Graphic reading at the Reg

A new library exhibit traces the evolution of comics as social criticism.


On three floors of the Reg, “&#$! Graphic Novels as Social Commentary” displays gems from the library’s growing collection of graphic novels and comics. Sarah Wenzel, bibliographer for literatures of Europe and the Americas, helped organize the exhibit and maintains the collection. In a recent interview with UChiBLOGo, she spoke about her passion for books with pictures.

QandA_QDrop.jpgYou’re in charge of all the comic books in the library. How did that happen?

QandA_ADrop.jpgI’ve been particularly interested in building a collection of graphic novels, not only in English but other languages. Our current collection represents the cumulative efforts of many people over a long period of time. The great thing about being responsible for a collection is trying to read the tea leaves and figure out what people are going to be interested in over the next five to ten years, and this was one of the things that I thought was going to be really important. Because they can be a little bit ephemeral, I wanted to start collecting, and because there are relatively few places in the U.S. that collect non-English language graphic novels, I particularly wanted to collect those.

QandA_QDrop.jpgYou seem to be having fun.

QandA_ADrop.jpgComing from a very text-based field, it’s really exciting to work with something where images are so important. It’s just a very interesting, eye-opening format.

QandA_QDrop.jpgWhat’s distinctive about the Regenstein’s collection of graphic novels?

QandA_ADrop.jpgNot a lot of libraries in the U.S. are retro-buying graphic novels; that is, going back and buying the older editions and material. My coup was getting all the issues of Kramer’s Ergot—it’s a graphic-novel magazine, and the first two issues in a small format are almost impossible to find. That took a lot of hunting. Right now for Hillary Chute, a new assistant professor in English, I’m looking for the first issue of Raw, which was the Art Spiegelman–Françoise Mouly collaboration from the 1980s. It’s out of print and hard to get, but I’m keeping my fingers crossed.

QandA_QDrop.jpgWho uses the collection?

QandA_ADrop.jpgBesides the faculty, a lot of students have been using the collection both for pleasure and for research. I could take you up to the stacks and show you what it looks like, but the problem is, the books keep getting checked out. Actually, it’s not a problem at all—it’s a wonderful thing.

QandA_QDrop.jpgIs there a problem with thievery?

QandA_ADrop.jpgNot as much as I was afraid of. We get lists of lost and missing books periodically, and I actually have more trouble with late 18th- and early 19th-century items that people decided they’d rather hold on to than return.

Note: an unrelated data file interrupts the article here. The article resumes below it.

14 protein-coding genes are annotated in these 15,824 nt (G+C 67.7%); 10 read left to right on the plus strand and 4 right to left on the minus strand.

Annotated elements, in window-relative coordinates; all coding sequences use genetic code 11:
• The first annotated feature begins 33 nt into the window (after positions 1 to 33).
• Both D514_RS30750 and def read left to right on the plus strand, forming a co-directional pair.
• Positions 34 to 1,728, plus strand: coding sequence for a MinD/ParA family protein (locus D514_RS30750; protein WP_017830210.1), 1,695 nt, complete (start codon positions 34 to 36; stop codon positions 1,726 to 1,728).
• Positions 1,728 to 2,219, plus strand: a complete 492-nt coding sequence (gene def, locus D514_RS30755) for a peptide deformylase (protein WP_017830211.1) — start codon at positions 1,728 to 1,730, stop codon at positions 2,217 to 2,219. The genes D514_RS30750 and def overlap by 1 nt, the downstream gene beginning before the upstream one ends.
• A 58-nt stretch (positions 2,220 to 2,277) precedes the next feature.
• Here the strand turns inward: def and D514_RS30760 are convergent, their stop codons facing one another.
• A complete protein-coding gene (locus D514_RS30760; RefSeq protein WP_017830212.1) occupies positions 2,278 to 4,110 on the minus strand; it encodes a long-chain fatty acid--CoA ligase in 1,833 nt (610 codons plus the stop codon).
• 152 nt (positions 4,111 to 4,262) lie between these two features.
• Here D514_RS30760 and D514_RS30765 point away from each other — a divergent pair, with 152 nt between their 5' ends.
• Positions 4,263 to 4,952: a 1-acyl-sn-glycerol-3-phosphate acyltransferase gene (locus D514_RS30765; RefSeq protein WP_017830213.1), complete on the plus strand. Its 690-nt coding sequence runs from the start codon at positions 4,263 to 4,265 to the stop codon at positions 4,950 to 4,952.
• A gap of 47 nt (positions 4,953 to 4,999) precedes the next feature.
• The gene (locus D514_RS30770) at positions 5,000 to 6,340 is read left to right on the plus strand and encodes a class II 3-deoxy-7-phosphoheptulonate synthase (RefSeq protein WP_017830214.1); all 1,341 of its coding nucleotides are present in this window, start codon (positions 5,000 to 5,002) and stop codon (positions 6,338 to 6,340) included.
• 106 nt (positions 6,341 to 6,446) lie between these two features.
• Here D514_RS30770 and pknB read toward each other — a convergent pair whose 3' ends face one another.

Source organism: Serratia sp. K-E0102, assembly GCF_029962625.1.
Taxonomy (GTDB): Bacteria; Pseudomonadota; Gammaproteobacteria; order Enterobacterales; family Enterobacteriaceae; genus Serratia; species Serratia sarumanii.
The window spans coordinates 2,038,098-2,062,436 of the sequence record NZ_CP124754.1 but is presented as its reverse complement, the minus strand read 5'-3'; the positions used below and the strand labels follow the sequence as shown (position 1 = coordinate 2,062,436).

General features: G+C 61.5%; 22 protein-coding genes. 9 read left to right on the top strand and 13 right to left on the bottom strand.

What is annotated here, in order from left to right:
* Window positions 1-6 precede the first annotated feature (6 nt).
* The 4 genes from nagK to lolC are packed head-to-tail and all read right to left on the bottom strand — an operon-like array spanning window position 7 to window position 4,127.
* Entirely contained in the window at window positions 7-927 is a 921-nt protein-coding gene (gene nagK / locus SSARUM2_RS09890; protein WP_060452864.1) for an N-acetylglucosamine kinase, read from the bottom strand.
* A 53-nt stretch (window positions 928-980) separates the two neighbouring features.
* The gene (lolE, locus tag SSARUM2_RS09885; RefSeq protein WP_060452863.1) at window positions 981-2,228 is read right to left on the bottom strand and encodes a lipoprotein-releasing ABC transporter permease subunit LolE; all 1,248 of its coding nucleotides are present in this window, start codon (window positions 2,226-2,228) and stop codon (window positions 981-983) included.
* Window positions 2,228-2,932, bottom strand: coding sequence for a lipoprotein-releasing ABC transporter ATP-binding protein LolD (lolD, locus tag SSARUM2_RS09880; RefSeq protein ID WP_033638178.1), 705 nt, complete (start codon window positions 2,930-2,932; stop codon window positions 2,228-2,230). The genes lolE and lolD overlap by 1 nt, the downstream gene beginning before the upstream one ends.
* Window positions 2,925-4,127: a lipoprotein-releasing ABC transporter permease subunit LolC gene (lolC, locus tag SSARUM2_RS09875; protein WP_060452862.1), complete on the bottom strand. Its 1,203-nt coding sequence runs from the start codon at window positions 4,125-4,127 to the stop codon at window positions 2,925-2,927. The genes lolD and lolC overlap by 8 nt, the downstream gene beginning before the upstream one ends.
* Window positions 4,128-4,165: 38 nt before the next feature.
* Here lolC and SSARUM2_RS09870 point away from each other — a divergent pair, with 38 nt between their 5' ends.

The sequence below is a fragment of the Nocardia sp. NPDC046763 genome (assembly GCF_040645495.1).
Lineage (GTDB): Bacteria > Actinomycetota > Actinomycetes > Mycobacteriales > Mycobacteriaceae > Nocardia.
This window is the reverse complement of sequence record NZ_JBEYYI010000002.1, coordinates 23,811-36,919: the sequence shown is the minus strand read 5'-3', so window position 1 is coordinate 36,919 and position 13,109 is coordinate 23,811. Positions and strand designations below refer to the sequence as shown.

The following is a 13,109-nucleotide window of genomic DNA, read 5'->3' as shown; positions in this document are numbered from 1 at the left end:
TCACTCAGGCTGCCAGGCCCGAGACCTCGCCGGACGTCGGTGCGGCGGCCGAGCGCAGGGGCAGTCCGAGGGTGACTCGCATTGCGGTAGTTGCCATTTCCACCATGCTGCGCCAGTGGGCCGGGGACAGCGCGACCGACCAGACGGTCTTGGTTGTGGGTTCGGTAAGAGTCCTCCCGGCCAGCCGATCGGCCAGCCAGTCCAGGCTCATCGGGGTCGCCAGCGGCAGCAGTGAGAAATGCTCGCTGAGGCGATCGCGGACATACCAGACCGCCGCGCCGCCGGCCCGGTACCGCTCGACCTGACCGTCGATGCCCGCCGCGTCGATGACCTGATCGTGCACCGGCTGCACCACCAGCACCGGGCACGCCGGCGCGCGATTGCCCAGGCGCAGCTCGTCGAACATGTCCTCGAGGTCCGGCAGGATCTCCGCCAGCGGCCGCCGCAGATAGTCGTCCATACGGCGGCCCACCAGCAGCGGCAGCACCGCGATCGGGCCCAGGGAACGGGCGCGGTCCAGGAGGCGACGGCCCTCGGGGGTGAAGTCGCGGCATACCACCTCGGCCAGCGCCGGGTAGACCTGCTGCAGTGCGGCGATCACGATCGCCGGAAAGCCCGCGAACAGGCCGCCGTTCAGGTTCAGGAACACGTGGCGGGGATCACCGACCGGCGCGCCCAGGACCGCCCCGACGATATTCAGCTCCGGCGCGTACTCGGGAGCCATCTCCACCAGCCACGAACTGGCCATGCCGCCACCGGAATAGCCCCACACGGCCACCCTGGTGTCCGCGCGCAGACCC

QandA_QDrop.jpgSo U of C library patrons return the comic books but keep the Samuel Johnson?


QandA_QDrop.jpgWhat are some of the highlights of the exhibit on graphic novels?

QandA_ADrop.jpgThe display cases begins with antecedents of the graphic novel, including The Yellow Kid, a comic that appeared in the New York World that had a lot of really poignant social commentary. Then we show one of the very first examples of a graphic novel or a comic book, Rodolphe Töpffer’s The Adventures of Mr. Obidiah Oldbuck. He’s Swiss; in Special Collections, we have one of the earliest English-language editions of his work.

QandA_QDrop.jpgWhat else?

QandA_ADrop.jpgWe show comics from the 1930s and ’40s, like The Life and Times of the Shmoo by Al Capp. Then we jump to underground comics from the 1960s to 1980s—and Art Spiegelman, of course—and examples of social commentary around particular themes. We end with the present day and an online comic called Zahra’s Paradise. It’s done anonymously for the safety of the author and the artist, who are Jewish and Iranian, and it’s about the political tension in Iran right now. It’s published online only, although they have a book contract, and in ten languages.

Elizabeth Station

“&#$! Graphic Novels as Social Commentary” begins near the first-floor circulation desk of the Regenstein Library. Wenzel curated the exhibit with Nancy Spiegel, the Reg’s bibliographer for art and cinema, and Emmanuelle Bonnafoux, a PhD candidate in Romance languages and literatures. It runs through the end of winter quarter.

Images courtesy Sarah Wenzel.

September 27, 2010